Journal of Ornithology

, Volume 157, Issue 1, pp 255–264 | Cite as

No detectable effects of lightweight geolocators on a Palaearctic-African long-distance migrant

  • Rien E. van Wijk
  • Guillaume Souchay
  • Susanne Jenni-Eiermann
  • Silke Bauer
  • Michael Schaub
Original Article

Abstract

Tracking devices are used in a broad range of species for a broad range of questions, but their potential effects on study species are debated. Outcomes of earlier studies on effects are equivocal: some studies find negative effects on behaviour and life history traits, while others do not. Contrasting results might be due to low sample sizes, temporal scale (no repetition of the study over multiple years) and a limited range of response variables considered. We investigated effects of geolocators on a range of response variables: body condition, physiological states, reproductive performance and, ultimately, annual apparent survival for a medium-sized Palaearctic-African long-distance migrant, the Eurasian Hoopoe Upupa epops, for the combined study period (2009–2014) and for individual years. We investigated response variables 1 year after deployment of the geolocator and found no differences in body condition, physiological states and several components of reproductive performance between individuals with and without geolocators when data were combined. Also, apparent annual survival did not differ between geolocator and control birds. We did, however, find effects in some years possibly related to environmental stochasticity or chance events due to lower sample sizes. We argue that results of studies on the effects of tracking devices should be interpreted and generalized with great caution and suggest that future studies on the effects of tracking devices are conducted over multiple years. Future studies should also apply capture–recapture models to estimate survival, rather than focus solely on return rates.

Keywords

Body condition Capture–recapture model Corticosterone Migration Survival Hoopoe 

Zusammenfassung

Keine nachweisbaren Effekte von Leichtgewicht-Geodatenloggern bei einem Langstrecken ziehenden paläarktisch-afrikanischen Zugvogel Technische Instrumente zur individuellen Verfolgung von Tieren werden für viele Arten und verschiedene Verwendungszwecke benutzt. Ob diese jedoch einen Effekt auf das Individuum haben, wird vielfach diskutiert. Ältere Studien zeigen unterschiedliche Resultate auf: manche Studien fanden negative Effekte auf das Verhalten und populationsdynamische Faktoren, während andere Studien keine Effekte nachweisen konnten. Diese kontroversen Resultate entstehen womöglich wegen zu niedrigen Stichprobengrößen, der Zeitspanne (keine mehrjährigen Studien) und weil nur einzelne Faktoren untersucht worden sind. In unserer Studie haben wir die möglichen Effekte von Geodatenloggern auf eine Vielzahl von Variablen untersucht: Körperlicher Zustand, physiologischer Zustand, Reproduktionsleistung und jährliche lokale Überlebensrate. Dies wurde an einem Paläarktisch-Afrikanischen Langstreckenzieher mittlerer Größe, dem Wiedehopf (Upupa epops), untersucht, für die gesamte Dauer unserer Studie (2009–2014) sowie für einzelne Jahre. Wir untersuchten Effekte auf diese Variablen ein Jahr nach dem Einsatz der Geodatenlogger und konnten keine Effekte auf die Körperkondition, den physiologischen Zustand und verschiedene Aspekte der Reproduktionsleistung für die kombinierten Daten über alle Jahre nachweisen. Ebenfalls war die jährliche lokale Überlebensrate nicht unterschiedlich zwischen Vögeln mit und ohne Geodatenlogger. Bei Betrachtung der einzelnen Jahre fanden wir aber in manchen Jahren doch gewisse Effekte, welche möglicherweise mit Umweltstochastizität oder zu kleiner Stichprobengröße zusammenhängen. Wir raten zu Vorsicht bei Interpretation und Verallgemeinerung von Ergebnissen von Studien zu Auswirkungen von Ortungsgeräten und empfehlen, dass zukünftige Studien über mehrere Jahre laufen sollten. Zusätzlich empfehlen wir die Verwendung von „Fang-Wiederfang“-Modellen, um damit jährliche Überlebensraten zu untersuchen anstatt nur auf Rückkehrraten zu fokussieren.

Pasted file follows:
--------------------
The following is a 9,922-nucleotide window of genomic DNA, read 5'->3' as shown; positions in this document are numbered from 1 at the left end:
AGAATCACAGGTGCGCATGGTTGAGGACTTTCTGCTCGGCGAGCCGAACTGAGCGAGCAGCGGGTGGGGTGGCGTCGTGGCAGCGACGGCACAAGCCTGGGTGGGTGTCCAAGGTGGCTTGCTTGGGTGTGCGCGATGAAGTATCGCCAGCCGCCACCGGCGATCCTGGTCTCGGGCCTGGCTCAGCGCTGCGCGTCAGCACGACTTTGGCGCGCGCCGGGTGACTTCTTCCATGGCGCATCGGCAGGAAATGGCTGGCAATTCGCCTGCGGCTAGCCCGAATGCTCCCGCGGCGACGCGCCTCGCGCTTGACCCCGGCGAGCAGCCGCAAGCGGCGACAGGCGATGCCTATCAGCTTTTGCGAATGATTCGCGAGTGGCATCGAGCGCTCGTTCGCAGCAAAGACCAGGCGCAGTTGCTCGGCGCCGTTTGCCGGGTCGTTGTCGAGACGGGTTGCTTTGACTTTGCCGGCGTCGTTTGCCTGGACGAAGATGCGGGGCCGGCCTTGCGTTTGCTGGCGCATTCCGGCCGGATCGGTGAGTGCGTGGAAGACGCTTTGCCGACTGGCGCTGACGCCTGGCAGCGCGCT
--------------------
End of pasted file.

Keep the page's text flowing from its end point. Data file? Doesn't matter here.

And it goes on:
Supplementary material

10336_2015_1274_MOESM1_ESM.docx (120 kb)
Supplementary material 1 (DOCX 120 kb)

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Copyright information

© Dt. Ornithologen-Gesellschaft e.V. 2015

Authors and Affiliations

  • Rien E. van Wijk
    • 1
    • 2
  • Guillaume Souchay
    • 1
    • 4
  • Susanne Jenni-Eiermann
    • 1
  • Silke Bauer
    • 1
  • Michael Schaub
    • 1
    • 3
  1. 1.Swiss Ornithological InstituteSempachSwitzerland
  2. 2.Institute of Evolutionary Biology and Environmental Studies, University of ZürichZurichSwitzerland
  3. 3.Institute of Ecology and Evolution, University of BernBernSwitzerland
  4. 4.Office National de la Chasse et de la Faune Sauvage, DER CNERA RFSPLe Perray en Yvelines CedexFrance

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